Those nights on the streets of Chicago were filled with stunts. These can be boring times for an actor, but Heath was fascinated, eagerly accepting our invitation to ride in the camera car as we chased vehicles through movie traffic—not just for the thrill ride, but to be a part of it. Of everything. He’d brought his laptop along in the car, and we had a high-speed screening of two of his works-in-progress: short films he’d made that were exciting and haunting. Their exuberance made me feel jaded and leaden. I’ve never felt as old as I did watching Heath explore his talents. That night I made him an offer—knowing he wouldn’t take me up on it—that he should feel free to come by the set when he had a night off so he could see what we were up to.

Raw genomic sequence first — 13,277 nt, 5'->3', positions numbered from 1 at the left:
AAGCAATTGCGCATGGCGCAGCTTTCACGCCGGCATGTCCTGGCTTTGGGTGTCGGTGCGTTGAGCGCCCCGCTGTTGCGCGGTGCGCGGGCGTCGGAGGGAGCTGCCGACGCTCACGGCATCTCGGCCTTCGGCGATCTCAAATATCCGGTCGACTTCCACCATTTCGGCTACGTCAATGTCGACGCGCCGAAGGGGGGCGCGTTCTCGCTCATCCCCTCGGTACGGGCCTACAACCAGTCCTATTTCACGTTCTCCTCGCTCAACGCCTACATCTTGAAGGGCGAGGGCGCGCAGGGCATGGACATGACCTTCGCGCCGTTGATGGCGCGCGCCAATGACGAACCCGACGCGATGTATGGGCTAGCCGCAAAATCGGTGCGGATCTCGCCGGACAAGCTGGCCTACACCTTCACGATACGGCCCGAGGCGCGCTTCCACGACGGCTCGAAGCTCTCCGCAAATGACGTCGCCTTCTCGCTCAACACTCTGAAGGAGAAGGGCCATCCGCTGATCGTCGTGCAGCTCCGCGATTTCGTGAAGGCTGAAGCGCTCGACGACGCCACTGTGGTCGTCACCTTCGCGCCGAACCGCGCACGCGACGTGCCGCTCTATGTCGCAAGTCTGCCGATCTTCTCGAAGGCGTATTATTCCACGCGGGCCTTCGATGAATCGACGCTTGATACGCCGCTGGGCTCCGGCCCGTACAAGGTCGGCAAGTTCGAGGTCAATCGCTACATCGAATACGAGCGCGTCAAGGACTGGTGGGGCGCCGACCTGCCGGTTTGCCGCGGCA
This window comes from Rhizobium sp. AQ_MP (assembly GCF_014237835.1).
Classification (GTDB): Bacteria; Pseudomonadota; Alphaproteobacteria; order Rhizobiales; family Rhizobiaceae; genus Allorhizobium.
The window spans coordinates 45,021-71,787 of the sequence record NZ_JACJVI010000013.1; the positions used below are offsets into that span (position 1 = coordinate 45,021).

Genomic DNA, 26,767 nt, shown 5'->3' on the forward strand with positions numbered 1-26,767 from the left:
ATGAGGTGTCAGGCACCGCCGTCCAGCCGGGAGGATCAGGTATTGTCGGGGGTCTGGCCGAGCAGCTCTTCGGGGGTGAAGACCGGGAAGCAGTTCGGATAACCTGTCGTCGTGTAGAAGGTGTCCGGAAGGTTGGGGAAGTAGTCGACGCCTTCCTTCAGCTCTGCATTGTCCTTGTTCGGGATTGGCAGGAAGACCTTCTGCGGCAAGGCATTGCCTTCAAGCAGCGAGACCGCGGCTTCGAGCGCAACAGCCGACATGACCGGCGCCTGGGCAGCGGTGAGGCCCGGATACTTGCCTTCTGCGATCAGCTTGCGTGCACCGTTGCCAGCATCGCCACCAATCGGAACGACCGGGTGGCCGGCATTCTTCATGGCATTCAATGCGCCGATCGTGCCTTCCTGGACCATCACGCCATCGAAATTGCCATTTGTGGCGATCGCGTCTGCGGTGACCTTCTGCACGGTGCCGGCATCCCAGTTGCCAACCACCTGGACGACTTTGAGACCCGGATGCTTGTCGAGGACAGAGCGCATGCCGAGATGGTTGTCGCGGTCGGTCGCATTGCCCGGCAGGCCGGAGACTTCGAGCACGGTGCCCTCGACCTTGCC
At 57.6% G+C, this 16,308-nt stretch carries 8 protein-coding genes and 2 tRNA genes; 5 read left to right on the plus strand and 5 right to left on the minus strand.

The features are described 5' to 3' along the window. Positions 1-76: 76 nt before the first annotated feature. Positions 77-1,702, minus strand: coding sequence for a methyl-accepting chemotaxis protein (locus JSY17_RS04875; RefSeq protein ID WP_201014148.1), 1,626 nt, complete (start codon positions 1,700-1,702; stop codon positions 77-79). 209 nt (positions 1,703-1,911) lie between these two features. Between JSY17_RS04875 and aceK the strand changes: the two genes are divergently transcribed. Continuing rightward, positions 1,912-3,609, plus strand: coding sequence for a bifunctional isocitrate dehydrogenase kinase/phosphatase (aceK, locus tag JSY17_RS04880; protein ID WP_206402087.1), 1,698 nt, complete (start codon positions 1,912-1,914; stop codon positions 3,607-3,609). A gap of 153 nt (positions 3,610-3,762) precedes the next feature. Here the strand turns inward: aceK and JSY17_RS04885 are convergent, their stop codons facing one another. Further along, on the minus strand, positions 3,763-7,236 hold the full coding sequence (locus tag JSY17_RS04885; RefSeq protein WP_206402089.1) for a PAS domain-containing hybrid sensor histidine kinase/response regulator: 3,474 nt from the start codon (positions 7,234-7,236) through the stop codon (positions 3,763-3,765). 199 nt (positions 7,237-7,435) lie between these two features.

When you get into the edit suite after shooting a movie, you feel a responsibility to an actor who has trusted you, and Heath gave us everything. As we started my cut, I would wonder about each take we chose, each trim we made. I would visualize the screening where we’d have to show him the finished film—sitting three or four rows behind him, watching the movements of his head for clues to what he was thinking about what we’d done with all that he’d given us. Now that screening will never be real. I see him every day in my edit suite. I study his face, his voice. And I miss him terribly.

Back on LaSalle Street, I turn to my assistant director and I tell him to clear the skateboarding kid out of my line of sight when I realize—it’s Heath, woolly hat pulled low over his eyes, here on his night off to take me up on my offer. I can’t help but smile.

Rest In Peace, Heath.
April 4, 1979-January 22, 2008